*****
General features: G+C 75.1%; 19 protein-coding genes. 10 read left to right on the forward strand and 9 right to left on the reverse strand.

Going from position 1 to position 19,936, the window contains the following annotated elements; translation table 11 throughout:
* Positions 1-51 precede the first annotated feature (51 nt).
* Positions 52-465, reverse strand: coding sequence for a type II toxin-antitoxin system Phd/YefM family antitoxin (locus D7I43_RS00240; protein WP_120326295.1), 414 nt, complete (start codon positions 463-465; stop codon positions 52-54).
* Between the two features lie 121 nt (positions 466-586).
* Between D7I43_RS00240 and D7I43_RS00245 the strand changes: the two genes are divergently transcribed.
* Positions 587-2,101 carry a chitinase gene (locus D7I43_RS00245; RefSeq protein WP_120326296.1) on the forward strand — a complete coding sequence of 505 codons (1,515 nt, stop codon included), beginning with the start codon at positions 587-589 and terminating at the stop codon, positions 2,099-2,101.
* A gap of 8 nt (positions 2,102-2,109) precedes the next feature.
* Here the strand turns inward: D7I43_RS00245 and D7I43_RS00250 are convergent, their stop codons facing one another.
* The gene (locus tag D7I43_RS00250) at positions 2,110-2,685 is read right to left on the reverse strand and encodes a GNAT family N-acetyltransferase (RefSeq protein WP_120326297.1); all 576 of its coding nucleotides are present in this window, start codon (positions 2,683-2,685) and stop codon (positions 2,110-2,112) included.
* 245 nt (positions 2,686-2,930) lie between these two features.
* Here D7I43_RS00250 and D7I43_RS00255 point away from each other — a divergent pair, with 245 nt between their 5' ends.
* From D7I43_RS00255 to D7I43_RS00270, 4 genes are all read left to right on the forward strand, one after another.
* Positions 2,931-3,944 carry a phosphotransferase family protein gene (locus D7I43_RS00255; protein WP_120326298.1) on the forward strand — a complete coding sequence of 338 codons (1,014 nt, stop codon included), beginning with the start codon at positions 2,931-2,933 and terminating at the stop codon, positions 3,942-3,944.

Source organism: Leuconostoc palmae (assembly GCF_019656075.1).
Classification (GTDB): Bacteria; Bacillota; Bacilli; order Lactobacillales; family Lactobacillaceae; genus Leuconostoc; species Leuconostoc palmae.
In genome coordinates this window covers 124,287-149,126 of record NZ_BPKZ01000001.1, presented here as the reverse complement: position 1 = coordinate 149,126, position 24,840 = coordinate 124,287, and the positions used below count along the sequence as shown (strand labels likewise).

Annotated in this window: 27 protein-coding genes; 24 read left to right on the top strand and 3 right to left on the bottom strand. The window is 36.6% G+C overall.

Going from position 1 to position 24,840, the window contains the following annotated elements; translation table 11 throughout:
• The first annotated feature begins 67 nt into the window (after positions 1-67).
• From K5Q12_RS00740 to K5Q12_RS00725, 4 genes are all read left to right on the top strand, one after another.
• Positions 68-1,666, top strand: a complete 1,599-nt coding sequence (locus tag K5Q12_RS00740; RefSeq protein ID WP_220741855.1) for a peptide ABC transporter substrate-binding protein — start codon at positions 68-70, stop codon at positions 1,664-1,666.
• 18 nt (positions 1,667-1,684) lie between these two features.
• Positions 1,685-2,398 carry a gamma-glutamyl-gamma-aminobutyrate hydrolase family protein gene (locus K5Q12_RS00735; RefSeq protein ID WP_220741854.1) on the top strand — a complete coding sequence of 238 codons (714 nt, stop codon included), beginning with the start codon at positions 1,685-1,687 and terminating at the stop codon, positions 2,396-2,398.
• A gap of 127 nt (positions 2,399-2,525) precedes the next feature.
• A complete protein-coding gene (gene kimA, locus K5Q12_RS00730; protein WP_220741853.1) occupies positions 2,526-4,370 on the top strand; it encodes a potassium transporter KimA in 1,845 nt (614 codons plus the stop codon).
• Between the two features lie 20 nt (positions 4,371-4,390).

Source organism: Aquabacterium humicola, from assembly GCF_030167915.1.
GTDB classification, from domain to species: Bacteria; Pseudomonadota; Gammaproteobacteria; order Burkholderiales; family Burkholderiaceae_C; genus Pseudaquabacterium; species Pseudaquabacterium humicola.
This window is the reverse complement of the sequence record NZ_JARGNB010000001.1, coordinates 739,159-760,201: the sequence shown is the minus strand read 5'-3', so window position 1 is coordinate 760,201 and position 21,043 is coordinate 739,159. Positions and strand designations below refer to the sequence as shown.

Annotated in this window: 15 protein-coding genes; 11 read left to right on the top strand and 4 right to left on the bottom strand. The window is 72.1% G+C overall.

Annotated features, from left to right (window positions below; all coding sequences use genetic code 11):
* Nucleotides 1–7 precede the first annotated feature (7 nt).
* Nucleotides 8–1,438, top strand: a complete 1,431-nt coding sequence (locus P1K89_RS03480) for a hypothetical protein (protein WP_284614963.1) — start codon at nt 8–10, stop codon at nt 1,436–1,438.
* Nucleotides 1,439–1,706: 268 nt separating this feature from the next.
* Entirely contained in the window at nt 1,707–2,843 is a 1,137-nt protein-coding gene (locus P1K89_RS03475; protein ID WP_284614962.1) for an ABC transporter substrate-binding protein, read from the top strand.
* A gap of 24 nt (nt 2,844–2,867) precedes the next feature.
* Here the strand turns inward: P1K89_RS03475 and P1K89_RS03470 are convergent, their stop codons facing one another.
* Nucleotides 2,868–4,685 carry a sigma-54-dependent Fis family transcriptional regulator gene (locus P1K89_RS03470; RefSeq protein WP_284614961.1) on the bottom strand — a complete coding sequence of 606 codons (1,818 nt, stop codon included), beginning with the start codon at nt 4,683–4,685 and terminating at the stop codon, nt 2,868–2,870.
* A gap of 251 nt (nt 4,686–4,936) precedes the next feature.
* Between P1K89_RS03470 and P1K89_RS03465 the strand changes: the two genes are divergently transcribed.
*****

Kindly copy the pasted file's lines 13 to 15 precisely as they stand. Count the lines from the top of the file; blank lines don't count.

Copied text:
* From D7I43_RS00255 to D7I43_RS00270, 4 genes are all read left to right on the forward strand, one after another.
* Positions 2,931-3,944 carry a phosphotransferase family protein gene (locus D7I43_RS00255; protein WP_120326298.1) on the forward strand — a complete coding sequence of 338 codons (1,014 nt, stop codon included), beginning with the start codon at positions 2,931-2,933 and terminating at the stop codon, positions 3,942-3,944.

Source organism: Leuconostoc palmae (assembly GCF_019656075.1).